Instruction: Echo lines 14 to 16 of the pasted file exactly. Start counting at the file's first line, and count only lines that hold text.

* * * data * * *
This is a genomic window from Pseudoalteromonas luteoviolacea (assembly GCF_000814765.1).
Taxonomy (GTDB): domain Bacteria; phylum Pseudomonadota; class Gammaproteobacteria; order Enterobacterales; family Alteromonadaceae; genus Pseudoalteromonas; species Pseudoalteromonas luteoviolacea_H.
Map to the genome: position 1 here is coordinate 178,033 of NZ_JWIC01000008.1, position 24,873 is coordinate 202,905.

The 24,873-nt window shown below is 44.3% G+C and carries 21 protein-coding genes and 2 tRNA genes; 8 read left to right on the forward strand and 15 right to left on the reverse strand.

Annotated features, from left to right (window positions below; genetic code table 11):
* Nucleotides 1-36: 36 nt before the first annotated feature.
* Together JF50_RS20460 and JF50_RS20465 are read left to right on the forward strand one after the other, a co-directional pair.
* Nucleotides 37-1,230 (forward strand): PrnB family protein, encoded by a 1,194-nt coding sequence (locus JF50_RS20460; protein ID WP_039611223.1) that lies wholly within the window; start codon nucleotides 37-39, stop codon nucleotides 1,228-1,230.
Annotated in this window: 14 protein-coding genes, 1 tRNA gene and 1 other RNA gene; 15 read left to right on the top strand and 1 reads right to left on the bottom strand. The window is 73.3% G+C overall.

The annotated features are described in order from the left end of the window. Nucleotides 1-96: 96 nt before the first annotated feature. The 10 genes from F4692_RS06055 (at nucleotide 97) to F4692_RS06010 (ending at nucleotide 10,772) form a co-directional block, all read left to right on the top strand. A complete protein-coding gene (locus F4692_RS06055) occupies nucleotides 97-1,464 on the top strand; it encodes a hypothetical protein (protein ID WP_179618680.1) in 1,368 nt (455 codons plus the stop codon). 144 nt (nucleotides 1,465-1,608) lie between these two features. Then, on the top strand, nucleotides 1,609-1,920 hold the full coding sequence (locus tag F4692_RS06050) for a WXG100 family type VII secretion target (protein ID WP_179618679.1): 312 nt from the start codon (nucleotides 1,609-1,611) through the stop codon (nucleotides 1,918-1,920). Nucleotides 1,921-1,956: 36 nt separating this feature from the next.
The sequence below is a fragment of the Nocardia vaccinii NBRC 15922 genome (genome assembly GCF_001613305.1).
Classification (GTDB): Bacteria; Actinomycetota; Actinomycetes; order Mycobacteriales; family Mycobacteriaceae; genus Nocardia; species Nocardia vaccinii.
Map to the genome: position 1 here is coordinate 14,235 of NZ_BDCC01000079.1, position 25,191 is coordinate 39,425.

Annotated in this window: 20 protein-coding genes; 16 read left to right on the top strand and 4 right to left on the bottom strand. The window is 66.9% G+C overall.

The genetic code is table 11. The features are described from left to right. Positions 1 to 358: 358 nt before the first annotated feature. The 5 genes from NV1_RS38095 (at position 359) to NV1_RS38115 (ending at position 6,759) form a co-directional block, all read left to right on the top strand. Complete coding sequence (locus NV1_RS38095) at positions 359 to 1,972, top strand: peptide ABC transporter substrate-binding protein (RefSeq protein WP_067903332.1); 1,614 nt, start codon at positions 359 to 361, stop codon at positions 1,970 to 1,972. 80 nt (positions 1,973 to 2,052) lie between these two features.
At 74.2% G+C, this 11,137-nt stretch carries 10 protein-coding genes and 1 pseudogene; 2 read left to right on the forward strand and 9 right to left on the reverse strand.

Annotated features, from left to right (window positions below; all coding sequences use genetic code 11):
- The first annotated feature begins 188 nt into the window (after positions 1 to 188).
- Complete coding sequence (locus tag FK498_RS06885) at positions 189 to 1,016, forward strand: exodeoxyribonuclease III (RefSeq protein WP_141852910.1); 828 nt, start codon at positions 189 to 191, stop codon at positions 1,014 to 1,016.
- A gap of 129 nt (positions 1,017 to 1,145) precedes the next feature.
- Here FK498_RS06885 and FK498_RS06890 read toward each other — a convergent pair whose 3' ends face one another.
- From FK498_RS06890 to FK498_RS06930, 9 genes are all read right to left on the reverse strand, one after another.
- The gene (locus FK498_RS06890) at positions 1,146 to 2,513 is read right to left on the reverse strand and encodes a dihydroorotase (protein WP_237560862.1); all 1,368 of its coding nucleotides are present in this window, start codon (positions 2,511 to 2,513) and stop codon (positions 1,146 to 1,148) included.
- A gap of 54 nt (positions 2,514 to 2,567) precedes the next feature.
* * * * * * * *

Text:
Annotated in this window: 20 protein-coding genes; 16 read left to right on the top strand and 4 right to left on the bottom strand. The window is 66.9% G+C overall.

The genetic code is table 11. The features are described from left to right. Positions 1 to 358: 358 nt before the first annotated feature. The 5 genes from NV1_RS38095 (at position 359) to NV1_RS38115 (ending at position 6,759) form a co-directional block, all read left to right on the top strand. Complete coding sequence (locus NV1_RS38095) at positions 359 to 1,972, top strand: peptide ABC transporter substrate-binding protein (RefSeq protein WP_067903332.1); 1,614 nt, start codon at positions 359 to 361, stop codon at positions 1,970 to 1,972. 80 nt (positions 1,973 to 2,052) lie between these two features.
At 74.2% G+C, this 11,137-nt stretch carries 10 protein-coding genes and 1 pseudogene; 2 read left to right on the forward strand and 9 right to left on the reverse strand.